Hoppy beers under threat from climate change

Photo: Courtesy of Smuttynose Brewing Company

Breweries around the US are increasingly realizing they must respond to climate impacts such as extreme heat, droughts, and storms. Water is one of the four main ingredients of beer, and in California, some companies have had to cut down on production due to limited availability. Warmer weather and extreme weather are also hurting hops, which are mainly grown in the Pacific Northwest in the U.S., with the price of hops increasing 250 percent in the last decade. Industry observers predict only the greenest craft breweries will survive. (NPR

Only 10% of water utilities see climate change as a significant issue

Photo: Katherine Tweed

However, 40% of non-utility stakeholders surveyed said that climate change was a significant concern, according to a water industry report. About half of the surveyed water utilities said they had assessed the vulnerability of their assets, but only 15% included climate change factors. For most utilities, addressing climate change means investing in water conservation and energy management and assessing protection for vulnerable facilities. The report recommends that utilities strengthen their management of water demand, develop more stable water sources, and devise rate structures to generate stable revenues. (GreenTech Media)

How the world is responding to Pope Francis's urgent call to action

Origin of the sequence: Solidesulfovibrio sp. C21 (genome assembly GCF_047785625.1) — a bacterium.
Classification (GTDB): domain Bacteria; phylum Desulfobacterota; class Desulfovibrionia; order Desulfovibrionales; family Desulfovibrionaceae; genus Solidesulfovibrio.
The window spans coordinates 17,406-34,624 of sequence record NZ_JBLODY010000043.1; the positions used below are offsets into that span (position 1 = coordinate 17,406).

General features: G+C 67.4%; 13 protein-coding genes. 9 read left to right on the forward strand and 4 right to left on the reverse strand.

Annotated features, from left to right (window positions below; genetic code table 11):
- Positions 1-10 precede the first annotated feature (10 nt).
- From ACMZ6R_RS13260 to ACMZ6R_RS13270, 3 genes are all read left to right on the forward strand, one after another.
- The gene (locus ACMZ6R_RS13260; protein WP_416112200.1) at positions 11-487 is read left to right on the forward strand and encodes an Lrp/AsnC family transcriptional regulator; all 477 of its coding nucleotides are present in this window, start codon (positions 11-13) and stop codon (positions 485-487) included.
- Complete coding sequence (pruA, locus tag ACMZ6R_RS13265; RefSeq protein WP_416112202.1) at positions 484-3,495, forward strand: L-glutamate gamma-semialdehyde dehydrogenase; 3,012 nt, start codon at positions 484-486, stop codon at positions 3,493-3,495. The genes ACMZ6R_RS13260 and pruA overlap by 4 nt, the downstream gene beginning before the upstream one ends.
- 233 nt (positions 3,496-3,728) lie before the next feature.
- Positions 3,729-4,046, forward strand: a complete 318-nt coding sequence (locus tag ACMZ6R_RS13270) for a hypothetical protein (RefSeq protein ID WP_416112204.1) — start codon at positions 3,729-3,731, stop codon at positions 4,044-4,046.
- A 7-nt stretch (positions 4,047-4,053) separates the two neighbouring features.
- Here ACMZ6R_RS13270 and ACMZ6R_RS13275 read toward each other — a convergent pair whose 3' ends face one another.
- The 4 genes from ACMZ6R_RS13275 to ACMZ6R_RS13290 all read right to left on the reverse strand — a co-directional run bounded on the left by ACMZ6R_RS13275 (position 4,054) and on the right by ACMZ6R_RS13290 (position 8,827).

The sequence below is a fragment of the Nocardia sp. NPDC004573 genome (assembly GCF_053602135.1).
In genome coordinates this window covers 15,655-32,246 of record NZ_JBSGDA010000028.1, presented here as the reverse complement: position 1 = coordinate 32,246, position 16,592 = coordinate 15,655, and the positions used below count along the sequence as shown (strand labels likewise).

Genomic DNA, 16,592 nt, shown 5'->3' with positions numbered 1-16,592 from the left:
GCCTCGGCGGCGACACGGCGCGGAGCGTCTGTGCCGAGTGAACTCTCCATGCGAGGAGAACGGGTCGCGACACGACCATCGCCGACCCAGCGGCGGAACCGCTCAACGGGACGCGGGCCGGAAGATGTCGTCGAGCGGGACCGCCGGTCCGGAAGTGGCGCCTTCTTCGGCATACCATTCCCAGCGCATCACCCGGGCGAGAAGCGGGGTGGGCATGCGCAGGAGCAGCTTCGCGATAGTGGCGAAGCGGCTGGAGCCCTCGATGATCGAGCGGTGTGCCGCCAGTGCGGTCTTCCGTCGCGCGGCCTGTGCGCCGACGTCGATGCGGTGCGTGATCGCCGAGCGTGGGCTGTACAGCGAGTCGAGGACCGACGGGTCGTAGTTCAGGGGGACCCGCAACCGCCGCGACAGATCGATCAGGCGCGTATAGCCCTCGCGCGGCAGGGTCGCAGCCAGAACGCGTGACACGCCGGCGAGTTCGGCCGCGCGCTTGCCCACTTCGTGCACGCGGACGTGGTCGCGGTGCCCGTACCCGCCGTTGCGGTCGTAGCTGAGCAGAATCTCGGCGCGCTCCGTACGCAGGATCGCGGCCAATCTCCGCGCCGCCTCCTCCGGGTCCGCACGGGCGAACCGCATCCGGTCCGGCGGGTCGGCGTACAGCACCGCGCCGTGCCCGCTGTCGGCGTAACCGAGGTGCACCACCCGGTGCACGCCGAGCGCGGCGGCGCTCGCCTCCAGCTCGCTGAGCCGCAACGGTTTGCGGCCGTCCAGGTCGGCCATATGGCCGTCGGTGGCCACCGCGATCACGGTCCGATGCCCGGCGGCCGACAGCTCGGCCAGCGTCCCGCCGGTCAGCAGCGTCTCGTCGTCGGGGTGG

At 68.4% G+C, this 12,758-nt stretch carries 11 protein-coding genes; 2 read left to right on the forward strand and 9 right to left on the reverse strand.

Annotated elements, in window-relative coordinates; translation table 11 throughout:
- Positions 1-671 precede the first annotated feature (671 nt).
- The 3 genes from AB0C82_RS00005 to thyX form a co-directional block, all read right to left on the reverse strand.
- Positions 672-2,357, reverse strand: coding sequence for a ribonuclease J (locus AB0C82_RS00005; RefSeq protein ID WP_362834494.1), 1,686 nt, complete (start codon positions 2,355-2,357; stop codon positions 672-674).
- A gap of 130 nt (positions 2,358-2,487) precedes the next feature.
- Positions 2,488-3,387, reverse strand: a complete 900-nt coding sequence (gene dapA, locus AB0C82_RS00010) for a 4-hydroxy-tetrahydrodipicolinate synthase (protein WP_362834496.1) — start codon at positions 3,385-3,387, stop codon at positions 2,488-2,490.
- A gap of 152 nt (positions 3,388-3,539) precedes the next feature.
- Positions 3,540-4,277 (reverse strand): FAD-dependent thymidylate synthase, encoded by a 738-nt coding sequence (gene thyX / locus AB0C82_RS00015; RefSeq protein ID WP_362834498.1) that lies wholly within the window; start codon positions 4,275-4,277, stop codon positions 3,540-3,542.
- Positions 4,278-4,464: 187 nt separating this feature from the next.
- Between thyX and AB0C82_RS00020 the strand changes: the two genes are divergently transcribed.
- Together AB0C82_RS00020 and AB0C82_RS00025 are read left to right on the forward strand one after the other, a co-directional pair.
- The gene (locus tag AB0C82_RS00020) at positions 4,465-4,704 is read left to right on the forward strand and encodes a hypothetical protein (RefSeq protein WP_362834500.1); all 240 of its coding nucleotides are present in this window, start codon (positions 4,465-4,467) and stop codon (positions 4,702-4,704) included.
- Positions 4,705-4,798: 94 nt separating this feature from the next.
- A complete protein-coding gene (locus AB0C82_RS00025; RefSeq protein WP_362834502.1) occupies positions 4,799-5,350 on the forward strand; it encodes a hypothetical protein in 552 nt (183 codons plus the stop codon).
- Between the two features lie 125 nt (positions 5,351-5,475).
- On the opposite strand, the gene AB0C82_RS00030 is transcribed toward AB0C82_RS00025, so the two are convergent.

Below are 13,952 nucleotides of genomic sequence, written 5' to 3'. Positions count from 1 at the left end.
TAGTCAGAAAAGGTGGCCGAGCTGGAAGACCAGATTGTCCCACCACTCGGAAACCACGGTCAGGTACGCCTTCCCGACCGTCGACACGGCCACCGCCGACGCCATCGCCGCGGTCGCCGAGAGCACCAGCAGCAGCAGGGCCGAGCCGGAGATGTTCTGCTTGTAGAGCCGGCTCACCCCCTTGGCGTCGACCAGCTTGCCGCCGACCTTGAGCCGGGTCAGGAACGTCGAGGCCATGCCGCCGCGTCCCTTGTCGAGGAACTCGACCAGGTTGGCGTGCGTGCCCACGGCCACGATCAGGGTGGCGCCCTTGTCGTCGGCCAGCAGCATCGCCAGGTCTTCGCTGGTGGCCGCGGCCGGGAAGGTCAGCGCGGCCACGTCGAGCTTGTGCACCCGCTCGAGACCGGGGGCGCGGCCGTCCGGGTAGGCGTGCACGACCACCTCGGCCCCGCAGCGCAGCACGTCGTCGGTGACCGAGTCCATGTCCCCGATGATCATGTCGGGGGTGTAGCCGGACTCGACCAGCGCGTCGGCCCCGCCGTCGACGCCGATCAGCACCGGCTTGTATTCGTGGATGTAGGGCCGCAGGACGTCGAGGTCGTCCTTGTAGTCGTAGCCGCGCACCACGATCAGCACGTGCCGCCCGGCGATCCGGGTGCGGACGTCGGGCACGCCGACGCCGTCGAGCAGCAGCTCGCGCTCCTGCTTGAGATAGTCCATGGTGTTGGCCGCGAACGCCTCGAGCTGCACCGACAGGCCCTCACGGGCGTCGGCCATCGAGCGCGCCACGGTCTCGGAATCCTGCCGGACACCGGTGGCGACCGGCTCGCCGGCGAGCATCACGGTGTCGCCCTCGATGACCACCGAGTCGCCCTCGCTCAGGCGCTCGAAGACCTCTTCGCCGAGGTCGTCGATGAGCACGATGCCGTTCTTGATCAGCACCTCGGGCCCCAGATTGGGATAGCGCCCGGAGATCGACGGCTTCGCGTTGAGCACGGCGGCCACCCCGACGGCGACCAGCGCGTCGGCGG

Photo: ViktorCap/iStock

By framing the environment as a core Catholic advocacy issue, the highest teaching authority in the church is making this a priority for Catholics. But few priests or bishops - other than in parts of Latin America - used their own pulpits on Sunday to pass on the pope's message. Despite the urgent call to action in Francis' document and the international attention it received, it will take some time to know whether Catholic clergy are familiar or comfortable enough with its themes to preach them to the faithful. (NYTimes, Slate)

Reflections on the 2nd National Adaptation Forum

Compared to the first National Forum in 2013, the 2015 edition was not only larger, but also more diverse in terms of attendees and subject matter, with a much greater emphasis on public sector and urban topics. Equity in adaptation was another outstanding element of the program, with a number of key sessions highlighting the risks to vulnerable populations as well as case studies highlighting successful engagement campaigns from diverse communities. (Link)